And yet, working-class voices, particularly those of women perhaps are the ones extended most often, the ones facing strain most daily.

In 2015, I made Master Rock, an experimental radio play, which was made in-situ inside of a granite cave in a power station, on the west coast of Scotland. There are three voices in the piece – an English woman’s voice, a Northern Irish man, and the voice of the granite itself. The woman’s voice is depicted by the poet and philosopher Denise Riley, known for her particular, somewhat brittle voice. She’s someone who doesn’t like performing, which she’s told me before, but is used to it as a poet. She’s got this amazing voice, and people like hearing her speak. But by recording the piece in situ, she really had to push her voice outwards. She consistently pushed her voice against the granite to see, rather to hear what came back. It wasn’t literally an echo, this process did have the quite radical effect of rewriting her voice. Working with performance writing and crafting scripts for others to perform, means that your words are no longer your own. You give them to others and all you can remember is how others have spoken them – in a sense you lose your own words. There’s an interesting distinction with that. I often write for specific, individual voices, so, in way that is not repeatable like a traditional play and I think that that testing of voice is very much at stake within a feminist close listening of what a working class women's voice is like. Particularly, what a working-class women’s is voice is like a militarised environment and how they use their voice. An example of that is in the chapter of my new book, Who does not envy with us is against us, when I talk about my mother’s swearing and her having to be hard – having to be aggressive in order not to portray weakness. Interventions, of physical or sexual violence, all the things that might be experienced in a heavily regulated military setting, are held in the voice. I can hear my mother’s voice changing across the two recordings we used in History of the Present – I wouldn’t expect anyone else to hear that change but I do, distinctly, this makes me very upset. And it’s very much linked with this sense of history entering the body, and how we hold that in our body. Obviously, we hold traumatic histories in our body, and various therapies like post-traumatic stress disorder therapy and somatic therapy focus on the voice, and putting back together, the bits that have been torn asunder through various physical, sexual acts of aggression. Somatic therapy is a particularly useful way through post-traumatic stress, to bring the bits back together again. Sometimes that literally means giving a voice, so for me, that's very significant.

"One voice. One organ.": Fusco's 2018 play Ezcema explored co-occupation and incessant dialogue with eczema, a skin disease affecting an estimated 15 million people in the UK, celebrating the 70th anniversary of the NHS and commissioned by National Theatre Wales.

Could you share more about your role as the founder of the Intertextual writing course at Goldsmiths, especially considering that, at that time, the term wasn't widely recognised or established?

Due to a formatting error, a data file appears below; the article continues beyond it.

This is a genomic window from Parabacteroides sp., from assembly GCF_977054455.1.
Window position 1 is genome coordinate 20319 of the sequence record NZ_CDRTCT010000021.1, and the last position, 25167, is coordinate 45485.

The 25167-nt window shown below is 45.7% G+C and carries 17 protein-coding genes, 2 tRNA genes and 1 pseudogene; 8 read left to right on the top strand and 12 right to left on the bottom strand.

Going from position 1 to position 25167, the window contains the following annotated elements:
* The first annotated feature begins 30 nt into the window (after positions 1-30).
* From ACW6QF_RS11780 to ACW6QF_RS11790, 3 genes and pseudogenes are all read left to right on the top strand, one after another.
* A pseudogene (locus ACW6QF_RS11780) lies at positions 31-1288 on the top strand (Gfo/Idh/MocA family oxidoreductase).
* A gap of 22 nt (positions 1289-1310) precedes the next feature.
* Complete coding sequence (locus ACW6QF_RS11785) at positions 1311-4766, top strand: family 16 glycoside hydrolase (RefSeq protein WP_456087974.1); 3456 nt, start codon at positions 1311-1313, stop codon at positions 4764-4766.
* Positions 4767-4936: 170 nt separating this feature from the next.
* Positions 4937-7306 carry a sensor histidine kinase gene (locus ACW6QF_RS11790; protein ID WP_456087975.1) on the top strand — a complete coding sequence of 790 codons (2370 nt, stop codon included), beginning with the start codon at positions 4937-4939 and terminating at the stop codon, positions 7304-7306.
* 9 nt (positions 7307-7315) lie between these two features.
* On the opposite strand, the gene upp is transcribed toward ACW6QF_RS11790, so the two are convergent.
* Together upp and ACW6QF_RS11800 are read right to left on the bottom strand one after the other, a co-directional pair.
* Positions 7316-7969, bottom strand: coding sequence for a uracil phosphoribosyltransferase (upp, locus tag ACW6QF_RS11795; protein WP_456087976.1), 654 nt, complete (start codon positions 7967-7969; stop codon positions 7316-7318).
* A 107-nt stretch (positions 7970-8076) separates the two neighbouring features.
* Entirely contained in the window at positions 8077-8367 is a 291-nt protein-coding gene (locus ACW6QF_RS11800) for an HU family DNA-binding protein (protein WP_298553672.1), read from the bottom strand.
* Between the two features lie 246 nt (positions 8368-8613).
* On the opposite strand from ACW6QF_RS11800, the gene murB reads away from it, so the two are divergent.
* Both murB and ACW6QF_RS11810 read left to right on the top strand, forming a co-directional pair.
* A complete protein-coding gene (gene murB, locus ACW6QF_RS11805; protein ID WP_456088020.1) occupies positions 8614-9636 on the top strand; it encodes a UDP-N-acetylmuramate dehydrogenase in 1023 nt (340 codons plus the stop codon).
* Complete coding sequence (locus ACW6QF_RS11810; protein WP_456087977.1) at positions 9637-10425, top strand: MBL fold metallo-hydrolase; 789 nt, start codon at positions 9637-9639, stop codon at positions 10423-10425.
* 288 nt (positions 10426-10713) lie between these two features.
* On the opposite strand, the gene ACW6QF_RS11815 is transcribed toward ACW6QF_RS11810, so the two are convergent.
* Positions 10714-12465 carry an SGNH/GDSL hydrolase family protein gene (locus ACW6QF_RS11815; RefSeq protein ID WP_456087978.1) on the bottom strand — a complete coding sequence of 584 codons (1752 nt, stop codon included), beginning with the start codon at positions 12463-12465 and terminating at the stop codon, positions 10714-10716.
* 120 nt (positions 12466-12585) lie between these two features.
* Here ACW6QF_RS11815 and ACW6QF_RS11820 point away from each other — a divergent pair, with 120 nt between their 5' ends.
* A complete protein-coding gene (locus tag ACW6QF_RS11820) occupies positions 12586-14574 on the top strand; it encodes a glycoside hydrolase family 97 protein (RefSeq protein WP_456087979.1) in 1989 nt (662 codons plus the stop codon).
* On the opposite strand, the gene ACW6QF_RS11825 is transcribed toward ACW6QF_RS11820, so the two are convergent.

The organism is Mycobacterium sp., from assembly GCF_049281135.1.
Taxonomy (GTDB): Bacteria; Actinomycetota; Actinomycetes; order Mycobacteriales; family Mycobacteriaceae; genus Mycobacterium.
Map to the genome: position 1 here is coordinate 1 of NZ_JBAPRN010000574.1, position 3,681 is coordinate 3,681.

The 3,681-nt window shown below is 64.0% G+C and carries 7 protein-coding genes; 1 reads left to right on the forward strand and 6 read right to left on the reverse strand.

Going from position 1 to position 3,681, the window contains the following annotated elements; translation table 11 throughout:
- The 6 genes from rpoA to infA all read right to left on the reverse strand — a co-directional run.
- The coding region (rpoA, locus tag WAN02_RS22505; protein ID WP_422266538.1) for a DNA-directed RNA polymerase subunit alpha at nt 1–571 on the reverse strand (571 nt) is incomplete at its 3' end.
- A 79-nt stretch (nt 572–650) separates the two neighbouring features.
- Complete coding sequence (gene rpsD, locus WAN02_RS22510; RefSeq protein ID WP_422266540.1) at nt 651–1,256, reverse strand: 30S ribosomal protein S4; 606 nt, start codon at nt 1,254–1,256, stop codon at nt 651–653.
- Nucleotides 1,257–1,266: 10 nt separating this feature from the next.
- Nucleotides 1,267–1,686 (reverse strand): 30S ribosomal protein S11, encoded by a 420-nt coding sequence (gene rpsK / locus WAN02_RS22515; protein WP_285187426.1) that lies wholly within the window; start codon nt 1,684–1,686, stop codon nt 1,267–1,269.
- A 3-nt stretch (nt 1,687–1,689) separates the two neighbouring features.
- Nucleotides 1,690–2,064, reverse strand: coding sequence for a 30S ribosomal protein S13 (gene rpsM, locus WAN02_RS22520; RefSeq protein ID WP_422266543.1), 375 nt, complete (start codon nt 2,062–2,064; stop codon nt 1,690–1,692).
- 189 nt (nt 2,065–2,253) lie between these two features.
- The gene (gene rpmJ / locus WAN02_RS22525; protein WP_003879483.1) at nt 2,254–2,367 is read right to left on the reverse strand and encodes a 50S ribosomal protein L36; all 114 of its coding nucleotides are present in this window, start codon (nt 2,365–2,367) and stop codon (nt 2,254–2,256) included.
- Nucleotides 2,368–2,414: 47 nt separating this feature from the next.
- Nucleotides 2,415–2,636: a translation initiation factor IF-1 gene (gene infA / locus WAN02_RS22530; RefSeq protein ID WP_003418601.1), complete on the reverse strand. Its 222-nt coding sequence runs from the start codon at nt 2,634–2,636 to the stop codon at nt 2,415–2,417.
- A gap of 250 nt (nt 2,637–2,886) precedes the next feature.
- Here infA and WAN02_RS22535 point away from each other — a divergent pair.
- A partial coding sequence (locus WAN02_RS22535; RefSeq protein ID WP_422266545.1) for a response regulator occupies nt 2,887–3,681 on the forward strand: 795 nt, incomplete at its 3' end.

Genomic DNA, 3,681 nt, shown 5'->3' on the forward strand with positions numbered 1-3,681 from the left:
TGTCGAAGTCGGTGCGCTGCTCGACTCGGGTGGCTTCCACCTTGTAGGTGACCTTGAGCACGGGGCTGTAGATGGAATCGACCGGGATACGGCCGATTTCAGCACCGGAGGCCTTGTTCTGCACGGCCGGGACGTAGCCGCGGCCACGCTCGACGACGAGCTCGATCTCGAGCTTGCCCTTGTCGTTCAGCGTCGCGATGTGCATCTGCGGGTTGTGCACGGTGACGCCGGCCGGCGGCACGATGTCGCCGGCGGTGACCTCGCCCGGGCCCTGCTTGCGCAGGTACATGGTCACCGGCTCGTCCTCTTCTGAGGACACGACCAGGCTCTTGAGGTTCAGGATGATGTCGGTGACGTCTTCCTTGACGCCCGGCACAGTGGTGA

Yes, the art writing programme was the first of its type internationally. I approached the programme [in 2007] with more of a notion than a concrete idea. I’d done lot of freelance writing myself and know how difficult even writing traditional reviews are. I’d always been interested in reviewing things that I didn’t have an inherent interest in so that I’d really have to work, squeeze it, and examine it. I think there’s something within that – divergent from literary criticism or normative theoretical endeavours. At that time, there was still a prevalent belief in the possibility of an objective voice, which I found to be specious. The interdisciplinary nature of the art writing programme brought together people with varied interests. Really what it did was kind of ring a bell for people who had a sense of the importance of writing, beyond traditional training and methodologies. Whether it was performance writing, film writing, or literary writing, the focus was on the material qualities of writing within an artistic or literary context. Around the same time, I founded The Happy Hypocrite, a new journal for and about experimental art writing. The ‘for’ and ‘about’ qualification in the title strapline is crucial, it reflects on what it is doing as it is doing it, now we have clearer terms like ‘auto-theory’ or ‘auto-fiction’ or even ‘auto-textual’ to describe this approach… I think there are times when things need to be examined closely by a group of people who are intensively focused on a particular set of issues, this was my intention with the art writing programme. And those times called people towards them, and people oriented towards them and that contributed to a more rigorous and precise level of discussion that will continue to develop. As you’ll know from your own work around experimental writing, it's incredibly precise and there’s nowhere to hide. Not only does it create its own rules, and processes, and sometimes some syntaxes, it also then has to stick to them. It's a whole worlding of affect, words, phrases, space, and time – things that we hold in our bodies. Over time, as the practice evolves, certain aspects become generally accepted, because the discourse has moved on a bit. I think that's what that programme was good at doing, because of its constituent parts, the students, coming together to contribute to a nuanced and evolving discourse.